While he was on his journey, cinematographer Brian Morrison noticed pieces of Hancock’s story on local news outlets. The two had gone to high school together but had never actually met. They were eventually able to connect through mutual friends.
Morrison had always wanted to work on a more profound, longer-term film, and was inspired by Hancock’s mission.
“A lot of these stories about veterans coming home, I just feel like they’re glossed over, and I wanted to give more attention to what he was going through. I wanted to hear it from him,” Morrison said.
His desire and curiosity to truly understand what veterans endure when they come home motivated him to sit down with Hancock and discuss the prospect of filming a documentary about his walk. Hancock agreed, and his trust in Morrison in turned enabled his Marine brothers and their families to trust him and allow him to capture their story. He learned about the strength and resilience of our veterans and the extraordinary nature of the bonds of trust and loyalty in their community.
A New Beginning
When Hancock finally reached Camp Pendleton, members of the 2nd Battalion 4th Marines stood every 50 feet at attention to welcome him. He still struggles to articulate how he felt that day, but remembers a sense of accomplishment, follow-through, and support.
Hancock was lost before he embarked on his 5,800-mile trek, but by the time he reached the end of his journey, he’d discovered a few critical aspects about himself. He relearned how to be accountable to himself, and that he’d been blaming his PTSD and resulting struggles on other people and external factors. He also found out that while some of his fellow Marines seemed to be doing well, it wasn’t until he spoke with them that he realized they were struggling too. But overall, he learned that he had to forgive himself if he wanted to begin to heal.
“You have to forgive yourself for the things you’ve done in your past, otherwise they haunt you, and to see so many of my brothers actually do that, it was something that I was missing,” Hancock said.
Based on the informal name of his unit, “Bastards’ Road” (BastardsRoad.com) chronicles Hancock’s cross-country odyssey in a series of road shots, interviews, and candid conversations. Morrison hopes the film gives audiences an intimate look at the lives of veterans, and that the documentary strips away some of the existing stigmas and stereotypes. He wants the film to encourage a conversation to foster understanding and promote healing.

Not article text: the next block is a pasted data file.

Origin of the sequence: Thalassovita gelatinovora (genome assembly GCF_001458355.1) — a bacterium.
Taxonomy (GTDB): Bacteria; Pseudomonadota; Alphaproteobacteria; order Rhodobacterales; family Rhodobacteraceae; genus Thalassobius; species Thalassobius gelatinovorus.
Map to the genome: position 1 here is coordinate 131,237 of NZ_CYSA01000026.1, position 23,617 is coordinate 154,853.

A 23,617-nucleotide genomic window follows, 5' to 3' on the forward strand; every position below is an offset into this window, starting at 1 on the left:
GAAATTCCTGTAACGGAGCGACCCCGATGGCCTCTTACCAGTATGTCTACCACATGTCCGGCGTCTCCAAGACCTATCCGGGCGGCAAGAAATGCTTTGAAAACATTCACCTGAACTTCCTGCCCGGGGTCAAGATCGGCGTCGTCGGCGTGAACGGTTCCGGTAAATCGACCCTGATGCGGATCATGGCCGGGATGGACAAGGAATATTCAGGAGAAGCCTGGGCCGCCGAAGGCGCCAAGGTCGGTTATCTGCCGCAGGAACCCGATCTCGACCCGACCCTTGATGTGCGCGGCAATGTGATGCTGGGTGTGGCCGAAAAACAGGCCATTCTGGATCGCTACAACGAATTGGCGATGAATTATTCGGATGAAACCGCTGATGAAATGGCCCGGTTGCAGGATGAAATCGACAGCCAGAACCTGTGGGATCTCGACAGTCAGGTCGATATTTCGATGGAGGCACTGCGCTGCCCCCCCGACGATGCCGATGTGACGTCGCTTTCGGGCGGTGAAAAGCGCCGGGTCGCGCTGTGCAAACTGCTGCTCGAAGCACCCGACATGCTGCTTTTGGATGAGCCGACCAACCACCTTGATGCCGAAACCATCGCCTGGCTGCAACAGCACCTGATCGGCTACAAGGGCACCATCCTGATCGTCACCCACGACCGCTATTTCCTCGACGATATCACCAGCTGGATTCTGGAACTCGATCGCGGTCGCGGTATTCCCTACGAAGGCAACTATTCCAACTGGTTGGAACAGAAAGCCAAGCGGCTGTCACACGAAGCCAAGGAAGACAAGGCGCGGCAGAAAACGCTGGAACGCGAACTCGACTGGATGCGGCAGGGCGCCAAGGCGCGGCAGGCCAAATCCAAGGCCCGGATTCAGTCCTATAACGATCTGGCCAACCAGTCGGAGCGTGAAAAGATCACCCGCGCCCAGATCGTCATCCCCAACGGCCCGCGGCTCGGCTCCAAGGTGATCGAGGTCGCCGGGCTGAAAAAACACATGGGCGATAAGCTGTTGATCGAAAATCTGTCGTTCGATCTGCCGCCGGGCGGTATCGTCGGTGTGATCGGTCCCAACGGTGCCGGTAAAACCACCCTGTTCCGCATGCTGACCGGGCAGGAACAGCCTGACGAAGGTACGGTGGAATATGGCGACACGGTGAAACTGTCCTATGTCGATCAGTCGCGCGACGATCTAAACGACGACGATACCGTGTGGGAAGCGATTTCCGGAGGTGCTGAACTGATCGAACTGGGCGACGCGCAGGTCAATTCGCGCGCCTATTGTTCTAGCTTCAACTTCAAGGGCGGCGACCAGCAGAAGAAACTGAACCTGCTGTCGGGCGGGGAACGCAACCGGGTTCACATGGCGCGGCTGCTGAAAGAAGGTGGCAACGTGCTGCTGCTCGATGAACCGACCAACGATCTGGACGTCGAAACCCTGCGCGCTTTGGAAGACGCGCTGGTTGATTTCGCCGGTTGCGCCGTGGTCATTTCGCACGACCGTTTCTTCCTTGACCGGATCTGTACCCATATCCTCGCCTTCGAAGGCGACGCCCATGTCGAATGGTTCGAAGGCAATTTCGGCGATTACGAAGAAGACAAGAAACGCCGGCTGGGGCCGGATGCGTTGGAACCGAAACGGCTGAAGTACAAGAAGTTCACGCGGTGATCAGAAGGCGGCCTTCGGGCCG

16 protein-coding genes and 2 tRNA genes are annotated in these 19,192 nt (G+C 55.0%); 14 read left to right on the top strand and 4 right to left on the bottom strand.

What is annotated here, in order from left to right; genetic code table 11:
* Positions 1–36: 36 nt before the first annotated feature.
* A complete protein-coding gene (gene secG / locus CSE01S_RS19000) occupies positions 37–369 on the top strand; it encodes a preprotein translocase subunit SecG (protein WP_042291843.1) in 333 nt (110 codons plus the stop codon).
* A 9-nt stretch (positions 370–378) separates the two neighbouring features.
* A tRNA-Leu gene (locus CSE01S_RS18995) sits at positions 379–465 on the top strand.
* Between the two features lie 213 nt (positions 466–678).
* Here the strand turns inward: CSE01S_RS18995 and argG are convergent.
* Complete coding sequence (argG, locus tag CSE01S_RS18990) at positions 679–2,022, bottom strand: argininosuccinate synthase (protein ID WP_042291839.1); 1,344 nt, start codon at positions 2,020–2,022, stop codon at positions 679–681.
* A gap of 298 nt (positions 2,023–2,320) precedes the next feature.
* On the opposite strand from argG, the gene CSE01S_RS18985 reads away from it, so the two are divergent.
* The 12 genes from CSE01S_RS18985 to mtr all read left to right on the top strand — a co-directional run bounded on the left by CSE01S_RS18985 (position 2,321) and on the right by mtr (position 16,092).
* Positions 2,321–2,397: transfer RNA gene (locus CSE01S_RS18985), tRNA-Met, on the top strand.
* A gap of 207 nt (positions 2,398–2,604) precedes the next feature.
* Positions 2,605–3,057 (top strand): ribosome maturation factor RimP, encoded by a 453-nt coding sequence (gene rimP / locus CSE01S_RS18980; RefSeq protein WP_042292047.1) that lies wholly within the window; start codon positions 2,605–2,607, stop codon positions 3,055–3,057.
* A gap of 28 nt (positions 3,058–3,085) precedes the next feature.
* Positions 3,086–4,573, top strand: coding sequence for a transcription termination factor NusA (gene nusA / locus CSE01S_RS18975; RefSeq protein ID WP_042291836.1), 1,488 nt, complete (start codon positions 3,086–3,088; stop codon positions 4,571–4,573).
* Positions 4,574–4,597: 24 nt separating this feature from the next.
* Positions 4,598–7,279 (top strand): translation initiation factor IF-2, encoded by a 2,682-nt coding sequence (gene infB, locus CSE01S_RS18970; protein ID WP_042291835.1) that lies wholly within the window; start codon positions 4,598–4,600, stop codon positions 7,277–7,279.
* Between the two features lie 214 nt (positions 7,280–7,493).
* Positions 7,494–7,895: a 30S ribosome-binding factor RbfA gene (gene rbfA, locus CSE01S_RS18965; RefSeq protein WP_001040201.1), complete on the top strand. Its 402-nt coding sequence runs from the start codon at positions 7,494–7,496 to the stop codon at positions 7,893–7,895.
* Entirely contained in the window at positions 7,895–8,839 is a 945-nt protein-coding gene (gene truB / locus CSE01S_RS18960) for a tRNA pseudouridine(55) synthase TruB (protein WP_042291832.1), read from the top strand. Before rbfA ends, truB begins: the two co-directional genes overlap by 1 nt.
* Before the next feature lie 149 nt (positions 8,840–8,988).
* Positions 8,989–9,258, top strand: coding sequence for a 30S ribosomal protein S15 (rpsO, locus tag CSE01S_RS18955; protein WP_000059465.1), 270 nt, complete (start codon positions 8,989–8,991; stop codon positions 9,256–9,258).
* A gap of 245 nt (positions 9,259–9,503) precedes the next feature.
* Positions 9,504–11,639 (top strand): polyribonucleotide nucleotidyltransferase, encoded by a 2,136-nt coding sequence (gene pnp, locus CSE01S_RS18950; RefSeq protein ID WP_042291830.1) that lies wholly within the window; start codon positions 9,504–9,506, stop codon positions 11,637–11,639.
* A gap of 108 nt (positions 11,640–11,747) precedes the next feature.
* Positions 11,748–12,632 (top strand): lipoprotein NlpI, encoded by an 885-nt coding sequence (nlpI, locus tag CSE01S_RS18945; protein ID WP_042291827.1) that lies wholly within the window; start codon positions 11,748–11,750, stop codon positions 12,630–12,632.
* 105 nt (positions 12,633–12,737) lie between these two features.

Hancock hopes veterans learn from his story that they’re not alone, and that talking about their traumas doesn’t make them weak. It’s the only way to forgive oneself and heal from combat, and the struggles that follow afterward. For civilians, he hopes the documentary gives them an intimate look into the life of a veteran, which may prevent them from asking some unnecessary questions. He also hopes they get a glimpse of what our service members and veterans have endured for them.
For his son, who is 10, he hopes he takes away the fact that while he wasn’t a great man or father early in his life, he’s making it up to him now.
“I want to show him the strength in communication, the strength in talking to one another, and that the strength of the military man or woman is unparalleled, and that these are some of the most honored people that I’ve ever had the chance to work with, and that they’re tough, and that if he chooses to go down that road that I’d like for him to understand it’s OK to talk about things that he experiences as well,” Hancock said.